A West Bridgford youngster who was climbing into bed exhausted after school and was diagnosed with leukaemia just hours after arriving at hospital, has been recognised with a special national award.
Emilie Tate, was a healthy and happy seven-year-old enjoying life when she suddenly seemed exhausted in spring of last year. Emilie was coming home from school, climbing into bed and often falling asleep earlier than normal.
When she was covered in bruises and not herself, mum Amy took her to the GP thinking she might be anaemic. The GP immediately suspected Emilie had leukaemia, but didn’t share their worry with Amy.
Now, for the courage she showed throughout her treatment, Emilie has received a Cancer Research UK for Children & Young People Star Award, in partnership with TK Maxx.
Every child nominated receives the accolade, which is backed by a host of famous faces, including celebrity chef Jean-Christophe Novelli, TV personality Dr Ranj and children’s TV favourite Mister Maker.
There is no judging panel because the charity believes every child diagnosed with cancer deserves special recognition. The awards are open to all children under 18 who live in the UK and have been treated for the disease within the past five years.*
As well as a star shaped trophy, Emilie also received a £50 TK Maxx gift card, t-shirt and a certificate signed by the celebrities. Her four siblings Oscar, Max, Bryleigh and Chloe also received certificates too.
Once Emilie was referred to hospital by the GP, she was diagnosed with acute lymphoblastic leukaemia (ALL) within just hours and began an immediate course of chemotherapy.
Emilie was admitted to the Queens Medical Centre where she lived for three weeks starting treatment which made her hair fall out. The centre’s play therapists did a great job at explaining to Emilie that her blood was poorly.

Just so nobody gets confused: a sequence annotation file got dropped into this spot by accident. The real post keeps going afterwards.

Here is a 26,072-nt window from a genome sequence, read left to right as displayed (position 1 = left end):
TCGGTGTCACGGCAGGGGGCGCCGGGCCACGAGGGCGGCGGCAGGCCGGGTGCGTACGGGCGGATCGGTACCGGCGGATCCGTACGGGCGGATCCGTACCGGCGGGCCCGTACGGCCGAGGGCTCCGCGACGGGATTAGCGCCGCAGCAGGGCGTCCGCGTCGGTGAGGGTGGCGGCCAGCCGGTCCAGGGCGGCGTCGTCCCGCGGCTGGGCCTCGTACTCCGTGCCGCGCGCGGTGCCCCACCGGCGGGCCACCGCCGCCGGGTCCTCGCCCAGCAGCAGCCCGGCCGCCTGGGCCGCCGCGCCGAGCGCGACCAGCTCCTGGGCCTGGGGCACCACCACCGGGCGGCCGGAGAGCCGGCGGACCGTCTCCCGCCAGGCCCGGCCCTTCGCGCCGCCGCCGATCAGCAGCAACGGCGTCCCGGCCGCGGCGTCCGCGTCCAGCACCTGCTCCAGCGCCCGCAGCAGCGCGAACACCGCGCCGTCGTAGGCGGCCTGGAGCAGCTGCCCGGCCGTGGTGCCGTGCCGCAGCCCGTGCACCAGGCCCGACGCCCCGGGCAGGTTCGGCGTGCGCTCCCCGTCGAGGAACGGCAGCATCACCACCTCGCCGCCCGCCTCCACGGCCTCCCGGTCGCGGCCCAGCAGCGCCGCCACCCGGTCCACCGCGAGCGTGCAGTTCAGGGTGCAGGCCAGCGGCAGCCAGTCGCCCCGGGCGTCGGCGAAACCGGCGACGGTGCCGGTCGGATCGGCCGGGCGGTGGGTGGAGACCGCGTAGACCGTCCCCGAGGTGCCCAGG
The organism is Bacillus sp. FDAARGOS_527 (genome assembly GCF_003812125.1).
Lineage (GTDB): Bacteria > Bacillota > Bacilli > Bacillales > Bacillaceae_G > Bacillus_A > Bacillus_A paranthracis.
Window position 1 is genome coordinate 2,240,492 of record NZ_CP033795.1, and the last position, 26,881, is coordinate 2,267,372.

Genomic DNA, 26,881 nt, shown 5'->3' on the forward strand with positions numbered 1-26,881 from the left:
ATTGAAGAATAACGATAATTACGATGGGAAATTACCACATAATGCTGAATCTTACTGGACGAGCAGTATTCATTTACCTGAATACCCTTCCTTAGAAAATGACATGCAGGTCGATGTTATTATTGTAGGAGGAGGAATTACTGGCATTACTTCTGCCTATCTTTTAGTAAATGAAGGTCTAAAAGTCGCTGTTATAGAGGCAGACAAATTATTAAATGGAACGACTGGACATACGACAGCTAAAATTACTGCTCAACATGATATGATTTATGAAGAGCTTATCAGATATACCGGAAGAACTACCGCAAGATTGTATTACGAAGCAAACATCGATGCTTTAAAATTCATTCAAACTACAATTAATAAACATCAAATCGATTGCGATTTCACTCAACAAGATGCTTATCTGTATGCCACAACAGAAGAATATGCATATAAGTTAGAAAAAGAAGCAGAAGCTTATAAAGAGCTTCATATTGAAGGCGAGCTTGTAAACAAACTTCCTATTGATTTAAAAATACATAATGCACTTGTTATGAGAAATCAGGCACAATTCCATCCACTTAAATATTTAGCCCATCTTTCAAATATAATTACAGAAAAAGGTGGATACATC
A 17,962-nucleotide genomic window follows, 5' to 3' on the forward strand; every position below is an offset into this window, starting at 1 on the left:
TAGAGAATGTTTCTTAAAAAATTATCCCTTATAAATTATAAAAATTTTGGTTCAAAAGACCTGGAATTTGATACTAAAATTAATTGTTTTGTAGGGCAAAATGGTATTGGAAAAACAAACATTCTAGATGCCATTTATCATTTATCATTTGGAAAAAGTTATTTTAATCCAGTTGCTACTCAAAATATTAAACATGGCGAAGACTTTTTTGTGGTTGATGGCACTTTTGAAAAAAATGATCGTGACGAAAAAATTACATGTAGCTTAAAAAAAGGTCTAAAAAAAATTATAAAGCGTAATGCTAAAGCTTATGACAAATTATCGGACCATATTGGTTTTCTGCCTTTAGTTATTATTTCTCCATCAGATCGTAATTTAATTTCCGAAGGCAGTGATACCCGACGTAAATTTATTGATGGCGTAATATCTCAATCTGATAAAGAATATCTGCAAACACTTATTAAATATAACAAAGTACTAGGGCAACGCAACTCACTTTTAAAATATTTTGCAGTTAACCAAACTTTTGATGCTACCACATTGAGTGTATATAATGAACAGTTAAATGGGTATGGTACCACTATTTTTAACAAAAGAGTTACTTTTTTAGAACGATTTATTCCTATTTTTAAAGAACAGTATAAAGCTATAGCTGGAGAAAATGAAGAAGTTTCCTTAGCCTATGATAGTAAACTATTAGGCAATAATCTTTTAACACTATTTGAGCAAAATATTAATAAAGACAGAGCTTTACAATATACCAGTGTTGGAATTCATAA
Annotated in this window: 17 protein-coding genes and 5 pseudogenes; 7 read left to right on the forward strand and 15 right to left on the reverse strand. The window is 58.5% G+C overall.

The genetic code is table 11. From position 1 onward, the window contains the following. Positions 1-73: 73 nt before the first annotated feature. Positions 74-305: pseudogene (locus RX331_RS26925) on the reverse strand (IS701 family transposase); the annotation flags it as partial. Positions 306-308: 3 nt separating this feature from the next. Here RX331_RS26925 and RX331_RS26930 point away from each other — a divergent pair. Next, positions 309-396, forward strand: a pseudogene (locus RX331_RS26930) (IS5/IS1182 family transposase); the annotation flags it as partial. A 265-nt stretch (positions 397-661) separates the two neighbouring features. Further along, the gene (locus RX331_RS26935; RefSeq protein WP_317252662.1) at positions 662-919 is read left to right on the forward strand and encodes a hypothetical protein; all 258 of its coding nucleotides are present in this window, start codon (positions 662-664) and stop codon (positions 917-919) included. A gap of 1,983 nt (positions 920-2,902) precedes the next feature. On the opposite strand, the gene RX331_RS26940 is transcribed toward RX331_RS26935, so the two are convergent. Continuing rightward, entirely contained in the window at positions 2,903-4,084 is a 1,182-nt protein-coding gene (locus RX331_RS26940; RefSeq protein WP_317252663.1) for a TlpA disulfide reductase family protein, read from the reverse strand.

At one point, Emilie suffered a complication during treatment and was admitted to the intensive care unit for four nights after suffering internal bleeding. Amy and family were advised to prepare for the worst and warned they may lose Emilie.
But Emilie bravely fought back and made a good recovery – although she needed to learn to walk again. Emilie is now aged eight and back at West Bridgford Junior School and in the “maintenance” phase of treatment. She visits hospital once a month for intravenous chemotherapy and has daily doses at home administered by her mum or dad.
She is due to complete treatment in July 2024. Mum Amy Green, aged 34, who works for Morrisons, nominated Emilie for the award and said: “Thank goodness our GP knew the signs of childhood cancer. It was a whirlwind of Emilie being tired with bruises to me suddenly being told that she had leukaemia and then she was on a hospital ward receiving chemotherapy treatment just 12 hours later.
“When Emilie was very poorly on the intensive care ward, it was terrifying and we thought we might lose her. But she’s doing great now and living as normal life as possible.”
The Star Awards are run in partnership with TK Maxx, the biggest corporate supporter of Cancer Research UK’s work into children’s and young people’s cancers.
To nominate a star visit cruk.org/starawards